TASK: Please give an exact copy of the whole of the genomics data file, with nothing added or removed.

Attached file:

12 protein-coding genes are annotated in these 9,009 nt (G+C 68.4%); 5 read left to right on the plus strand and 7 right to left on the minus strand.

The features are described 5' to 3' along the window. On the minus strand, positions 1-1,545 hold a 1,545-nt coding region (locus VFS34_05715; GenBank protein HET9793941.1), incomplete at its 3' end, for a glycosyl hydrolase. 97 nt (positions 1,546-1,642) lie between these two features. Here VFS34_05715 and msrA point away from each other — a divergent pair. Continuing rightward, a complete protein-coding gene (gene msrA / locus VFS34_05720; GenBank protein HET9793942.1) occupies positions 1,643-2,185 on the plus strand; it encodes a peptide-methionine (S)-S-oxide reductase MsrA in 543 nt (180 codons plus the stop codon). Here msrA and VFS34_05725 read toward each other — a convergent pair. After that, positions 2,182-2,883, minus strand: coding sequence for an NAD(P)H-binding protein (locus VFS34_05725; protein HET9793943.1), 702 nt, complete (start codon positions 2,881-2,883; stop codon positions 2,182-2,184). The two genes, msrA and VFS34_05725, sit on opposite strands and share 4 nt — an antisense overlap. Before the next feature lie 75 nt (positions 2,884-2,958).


12 protein-coding genes are annotated in these 9,009 nt (G+C 68.4%); 5 read left to right on the plus strand and 7 right to left on the minus strand.

The features are described 5' to 3' along the window. On the minus strand, positions 1-1,545 hold a 1,545-nt coding region (locus VFS34_05715; GenBank protein HET9793941.1), incomplete at its 3' end, for a glycosyl hydrolase. 97 nt (positions 1,546-1,642) lie between these two features. Here VFS34_05715 and msrA point away from each other — a divergent pair. Continuing rightward, a complete protein-coding gene (gene msrA / locus VFS34_05720; GenBank protein HET9793942.1) occupies positions 1,643-2,185 on the plus strand; it encodes a peptide-methionine (S)-S-oxide reductase MsrA in 543 nt (180 codons plus the stop codon). Here msrA and VFS34_05725 read toward each other — a convergent pair. After that, positions 2,182-2,883, minus strand: coding sequence for an NAD(P)H-binding protein (locus VFS34_05725; protein HET9793943.1), 702 nt, complete (start codon positions 2,881-2,883; stop codon positions 2,182-2,184). The two genes, msrA and VFS34_05725, sit on opposite strands and share 4 nt — an antisense overlap. Before the next feature lie 75 nt (positions 2,884-2,958).